Issue # 5 – Mirth and Death

Words from the Wise

This week my brain decided to not work all that well.  I was having a lot of trouble getting into gear for certain games so I asked this question to reddit:
“My brain is usually always in “imagination mode” to the point where I’m pretty sure I have subprocesses running that are generating plot points in my games. Unfortunately, my brain sometimes crashes and a system reboot can take up to a month. I usually have plan B plots that I can fall back on but I’m wondering what other people do to get their brains back into creative mode, or how to mitigate the effects of a brain that wants no part of the creative process.”

Here are some of my favorite answers:

While planning, if I can’t come up with something, I just write down something, no matter how derivative and horrible it is, then work that idea. Usually, I can make it into something good, or it will spark something good.

During a game, if I’ve run out of ideas or had a brain fart, I’ll turn to the players and ask, “What do you do?” or “Where do you go from here?” and that usually kickstarts the brain juices.


Well it sounds like you already answered it for yourself: Just store up your B-Plots until you find the creativity again!

Myself, I do a few things:

  • Look at what’s happened already. A lot of my stories start from just asking ‘We haven’t seen this NPC in a while, what’s he been up to?’

  • I make an ‘elevator pitch’ and list of themes to riff on for every campaign. I tend to over-think things, so this helps me get back to the essentials.

  • Homage or remix a story, monster, or scene I really like.

  • Ask broad questions like “What could really shake up the status quo right now?” or “What kind of monster haven’t we seen yet?”

  • Write 25 ideas as fast as I can, regardless of good or bad. Usually there will end up being a couple seeds I can grow.

  • Mine ideas from a character’s backstory or past actions.

  • Look elsewhere for ideas. I run modern games, so looking at fantasy stories can give me ideas that are ‘outside the box.’

  • Ask the players what they’d like to see.

  • Announce a bye week ahead of time, if the block is really bad. “I need some time to sort things out and work on the next arc, so we’re taking the next session off.”

The most helpful thing for me is just asking different questions. Questions about theme, or what people want, or moral issues I’d like to explore. Usually, the questions that give me the most ideas aren’t related to ‘What will they do next week?’ But that’s just me, I think everyone creates differently.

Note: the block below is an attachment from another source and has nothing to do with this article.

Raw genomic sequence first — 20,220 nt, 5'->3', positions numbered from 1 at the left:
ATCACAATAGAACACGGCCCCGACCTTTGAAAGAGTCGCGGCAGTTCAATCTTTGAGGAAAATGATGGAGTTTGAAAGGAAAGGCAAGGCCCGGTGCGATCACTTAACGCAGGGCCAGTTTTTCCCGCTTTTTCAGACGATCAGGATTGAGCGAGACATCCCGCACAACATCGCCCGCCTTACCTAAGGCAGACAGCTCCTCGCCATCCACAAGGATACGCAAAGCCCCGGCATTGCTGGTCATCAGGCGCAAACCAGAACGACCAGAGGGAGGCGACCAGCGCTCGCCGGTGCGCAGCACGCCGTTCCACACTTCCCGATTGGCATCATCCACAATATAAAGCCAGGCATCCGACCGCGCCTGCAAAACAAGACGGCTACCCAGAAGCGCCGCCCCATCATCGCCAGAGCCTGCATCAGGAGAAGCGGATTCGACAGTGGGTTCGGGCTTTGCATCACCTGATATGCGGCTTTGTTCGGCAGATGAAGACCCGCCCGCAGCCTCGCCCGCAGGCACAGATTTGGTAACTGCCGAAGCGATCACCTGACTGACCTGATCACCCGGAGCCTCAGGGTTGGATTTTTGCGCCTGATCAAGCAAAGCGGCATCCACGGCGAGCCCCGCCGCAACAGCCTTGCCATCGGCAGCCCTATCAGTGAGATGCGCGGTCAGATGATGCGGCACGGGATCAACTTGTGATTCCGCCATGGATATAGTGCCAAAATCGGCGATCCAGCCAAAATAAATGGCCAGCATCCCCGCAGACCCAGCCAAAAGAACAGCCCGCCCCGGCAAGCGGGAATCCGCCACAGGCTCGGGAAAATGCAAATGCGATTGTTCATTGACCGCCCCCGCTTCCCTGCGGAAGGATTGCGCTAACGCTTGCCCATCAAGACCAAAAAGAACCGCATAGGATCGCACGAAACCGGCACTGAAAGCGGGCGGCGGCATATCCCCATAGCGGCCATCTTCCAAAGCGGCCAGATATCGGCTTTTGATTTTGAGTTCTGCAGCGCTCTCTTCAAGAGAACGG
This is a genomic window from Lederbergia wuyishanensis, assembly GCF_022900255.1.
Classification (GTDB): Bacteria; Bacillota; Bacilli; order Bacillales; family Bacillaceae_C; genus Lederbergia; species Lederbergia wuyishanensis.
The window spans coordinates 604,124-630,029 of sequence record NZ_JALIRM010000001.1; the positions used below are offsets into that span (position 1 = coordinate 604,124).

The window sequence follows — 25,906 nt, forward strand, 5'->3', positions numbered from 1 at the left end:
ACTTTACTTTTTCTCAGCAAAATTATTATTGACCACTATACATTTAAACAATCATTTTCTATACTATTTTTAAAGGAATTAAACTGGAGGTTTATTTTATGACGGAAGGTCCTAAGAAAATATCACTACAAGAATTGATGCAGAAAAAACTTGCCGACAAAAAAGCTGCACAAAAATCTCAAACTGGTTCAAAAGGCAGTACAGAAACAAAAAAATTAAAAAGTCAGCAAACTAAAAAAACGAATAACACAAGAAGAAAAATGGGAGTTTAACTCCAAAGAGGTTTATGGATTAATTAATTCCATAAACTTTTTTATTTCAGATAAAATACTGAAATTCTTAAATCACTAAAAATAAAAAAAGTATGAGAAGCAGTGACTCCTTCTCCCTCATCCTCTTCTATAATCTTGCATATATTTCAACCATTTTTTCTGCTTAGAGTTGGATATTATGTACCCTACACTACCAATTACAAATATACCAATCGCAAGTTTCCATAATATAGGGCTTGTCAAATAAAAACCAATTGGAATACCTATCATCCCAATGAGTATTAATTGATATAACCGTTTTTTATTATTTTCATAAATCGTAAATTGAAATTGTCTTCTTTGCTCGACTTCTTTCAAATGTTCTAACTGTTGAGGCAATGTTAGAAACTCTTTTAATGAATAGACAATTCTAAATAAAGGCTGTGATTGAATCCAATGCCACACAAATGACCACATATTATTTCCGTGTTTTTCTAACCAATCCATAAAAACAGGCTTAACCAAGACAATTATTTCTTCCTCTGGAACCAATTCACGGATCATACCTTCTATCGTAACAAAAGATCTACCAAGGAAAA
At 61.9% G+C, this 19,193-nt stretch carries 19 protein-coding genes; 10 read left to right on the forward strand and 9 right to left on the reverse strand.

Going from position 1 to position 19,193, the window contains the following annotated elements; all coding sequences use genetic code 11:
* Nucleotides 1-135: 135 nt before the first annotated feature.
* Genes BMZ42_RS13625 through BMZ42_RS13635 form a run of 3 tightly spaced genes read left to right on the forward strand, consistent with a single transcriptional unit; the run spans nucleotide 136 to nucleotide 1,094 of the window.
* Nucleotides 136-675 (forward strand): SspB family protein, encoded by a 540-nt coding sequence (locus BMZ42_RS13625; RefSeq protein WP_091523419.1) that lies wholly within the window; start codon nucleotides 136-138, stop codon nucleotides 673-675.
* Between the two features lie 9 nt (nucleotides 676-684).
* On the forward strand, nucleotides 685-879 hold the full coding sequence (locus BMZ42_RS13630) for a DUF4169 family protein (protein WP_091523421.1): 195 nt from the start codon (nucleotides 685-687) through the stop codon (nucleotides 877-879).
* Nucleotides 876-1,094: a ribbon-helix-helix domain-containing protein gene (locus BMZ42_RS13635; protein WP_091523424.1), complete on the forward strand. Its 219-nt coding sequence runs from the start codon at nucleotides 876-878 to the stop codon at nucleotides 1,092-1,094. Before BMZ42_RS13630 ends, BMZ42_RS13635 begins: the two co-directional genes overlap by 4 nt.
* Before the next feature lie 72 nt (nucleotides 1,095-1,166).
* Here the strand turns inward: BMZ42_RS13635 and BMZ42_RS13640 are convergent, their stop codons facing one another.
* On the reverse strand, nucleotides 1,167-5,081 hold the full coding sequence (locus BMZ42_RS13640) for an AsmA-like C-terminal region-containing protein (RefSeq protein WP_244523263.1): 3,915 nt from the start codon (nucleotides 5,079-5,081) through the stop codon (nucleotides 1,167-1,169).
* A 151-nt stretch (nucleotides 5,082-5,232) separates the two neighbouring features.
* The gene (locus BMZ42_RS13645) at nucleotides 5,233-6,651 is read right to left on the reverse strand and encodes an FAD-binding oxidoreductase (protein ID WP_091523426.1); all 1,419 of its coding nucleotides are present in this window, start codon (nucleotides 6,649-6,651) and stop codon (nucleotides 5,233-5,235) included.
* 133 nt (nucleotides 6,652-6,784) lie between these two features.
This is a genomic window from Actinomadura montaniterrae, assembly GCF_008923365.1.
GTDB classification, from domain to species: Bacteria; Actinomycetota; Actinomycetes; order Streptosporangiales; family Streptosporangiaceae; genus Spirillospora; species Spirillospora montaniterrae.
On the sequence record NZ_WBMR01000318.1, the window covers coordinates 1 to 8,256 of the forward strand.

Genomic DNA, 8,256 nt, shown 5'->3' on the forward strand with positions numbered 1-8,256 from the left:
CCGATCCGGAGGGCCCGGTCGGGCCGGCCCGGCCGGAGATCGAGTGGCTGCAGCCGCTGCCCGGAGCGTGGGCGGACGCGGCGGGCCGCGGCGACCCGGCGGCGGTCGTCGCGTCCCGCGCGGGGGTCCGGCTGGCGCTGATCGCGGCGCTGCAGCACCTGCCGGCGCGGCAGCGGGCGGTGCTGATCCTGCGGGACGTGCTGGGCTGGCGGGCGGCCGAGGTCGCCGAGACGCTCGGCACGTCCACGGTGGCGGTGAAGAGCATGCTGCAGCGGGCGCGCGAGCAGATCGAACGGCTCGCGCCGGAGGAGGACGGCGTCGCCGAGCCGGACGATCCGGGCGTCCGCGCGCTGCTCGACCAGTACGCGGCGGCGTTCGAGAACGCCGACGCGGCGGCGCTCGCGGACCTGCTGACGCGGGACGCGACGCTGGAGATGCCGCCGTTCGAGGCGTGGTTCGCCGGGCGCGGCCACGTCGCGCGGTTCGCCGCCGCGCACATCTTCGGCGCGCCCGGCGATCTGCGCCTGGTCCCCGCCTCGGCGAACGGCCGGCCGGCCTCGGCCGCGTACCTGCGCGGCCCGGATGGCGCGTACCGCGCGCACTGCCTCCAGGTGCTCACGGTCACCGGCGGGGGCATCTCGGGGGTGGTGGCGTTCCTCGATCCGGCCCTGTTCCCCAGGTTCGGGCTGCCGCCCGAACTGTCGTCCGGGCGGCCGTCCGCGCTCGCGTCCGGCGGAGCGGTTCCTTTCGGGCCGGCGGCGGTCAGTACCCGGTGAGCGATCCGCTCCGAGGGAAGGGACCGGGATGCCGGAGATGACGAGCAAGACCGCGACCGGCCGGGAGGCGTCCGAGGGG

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Faster, Deadlier, EXTREME!

So those of you who know me know I’m not a fan of long drawn out combats.  Tactical I still love, but chewing through hit points is not my cup of grog.  I recently went through the Bestiary and decided to make the monsters hit harder.  This was to put them more in-line with the Deadliness rating but also to give players a clear idea of whether they should fight or flight during the initial rounds of combat.

Fun New Malady

Big shout out to Mason for his constant Pucking up rolls.  It’s forced me to be creative with Maladies.  Here’s one I came up with last game.
Creepy: Something about your Fairy is off-putting and people want to be around them as little as possible.

In Kittens McMitten’s (Mason’s) case this was an undead clown mouse that constantly played circus music on the xylophone and followed him around.  The mouse could be destroyed, but would always come back shortly after.

ANOTHER NOTE: Mirrors are now Pookas.  That was what they should have always been called, I just didn’t know what a Pooka was.

Great/Terrible News Everyone!

So… I’ve been trying to find a way to sell Fray:Inquisition the same way you’d sell an RPG on DriveThru RPG.  I thought I’d seen every gaming site but somehow missed a fantastic one that handles distribution for me.  I’m an idiot, or lazy, or maybe I forgot how to read at some point.  Anyway, new site means new formats for cards which means I get to go back and export all the cards with new sizes.  The upside is that everything is going to be more standardized and some mistakes I missed originally are now getting fixed.  I hope playtesting goes well, because it’d be a shame to let a game this gorgeous go to waste.

First fully satisfactory playtest

This week I ran Cyberpunk with the usuals, big shout out to my playtesters, you guys are amazing.  From my side of the table everything about the system felt like it was lining up.  It needs a better write up explaining the magical powers, their limits, and what they can do.  Perks still need a little work, but I felt like the system was pretty spot on and delivered what it should be delivering.  There was no real combat, however, so that still needs to be tested a little more but the system is so almost there I can taste the sweet metallic cyberpunkiness of it.

This week I’d like to think Kylenan Clyde.  She’s the amazing artist who has really been helping bring Fairy Trails to life.  
Her work is all hand-drawn and amazingly well done.  She’s done an amazing job of bringing my poor descriptions of what is in my brain to life and really shaped the visions of the fairies in Fairy Trails.

My System for DnD – This Week: Flen

Ability Score Increase:

+2 Dex, + 1 Int

Flen reach maturity at the age of 13 and can live up to 100 years.
Flen from the Northern Kingdom tend to be Lawful Neutral.  Flen from the Southern Kingdom tend to be Chaotic Good.
Flen are usually 175 cm tall.
Delk Base Speed is 40.
You can use your Reaction to gain +1 AC.
You have proficiency in Acrobatics.
Flen can speak the Common Tongue

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